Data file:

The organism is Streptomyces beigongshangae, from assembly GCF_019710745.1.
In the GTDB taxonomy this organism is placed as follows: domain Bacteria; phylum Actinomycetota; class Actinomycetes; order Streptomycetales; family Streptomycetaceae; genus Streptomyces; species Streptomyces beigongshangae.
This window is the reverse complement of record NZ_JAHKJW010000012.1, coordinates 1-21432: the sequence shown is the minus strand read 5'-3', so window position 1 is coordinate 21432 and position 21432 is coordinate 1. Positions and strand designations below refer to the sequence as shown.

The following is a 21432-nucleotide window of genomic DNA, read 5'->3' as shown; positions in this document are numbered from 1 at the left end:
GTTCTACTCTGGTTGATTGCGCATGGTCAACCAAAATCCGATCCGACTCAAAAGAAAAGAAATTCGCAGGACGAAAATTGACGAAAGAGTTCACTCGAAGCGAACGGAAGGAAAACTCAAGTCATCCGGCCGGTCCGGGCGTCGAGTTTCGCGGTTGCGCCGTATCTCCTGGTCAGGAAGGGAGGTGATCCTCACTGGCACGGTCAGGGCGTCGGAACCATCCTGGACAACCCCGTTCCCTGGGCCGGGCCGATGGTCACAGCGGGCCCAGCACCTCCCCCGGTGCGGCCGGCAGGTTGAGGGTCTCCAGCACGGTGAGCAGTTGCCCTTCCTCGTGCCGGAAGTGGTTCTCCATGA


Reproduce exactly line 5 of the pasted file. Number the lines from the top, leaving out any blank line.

GTTCTACTCTGGTTGATTGCGCATGGTCAACCAAAATCCGATCCGACTCAAAAGAAAAGAAATTCGCAGGACGAAAATTGACGAAAGAGTTCACTCGAAGCGAACGGAAGGAAAACTCAAGTCATCCGGCCGGTCCGGGCGTCGAGTTTCGCGGTTGCGCCGTATCTCCTGGTCAGGAAGGGAGGTGATCCTCACTGGCACGGTCAGGGCGTCGGAACCATCCTGGACAACCCCGTTCCCTGGGCCGGGCCGATGGTCACAGCGGGCCCAGCACCTCCCCCGGTGCGGCCGGCAGGTTGAGGGTCTCCAGCACGGTGAGCAGTTGCCCTTCCTCGTGCCGGAAGTGGTTCTCCATGA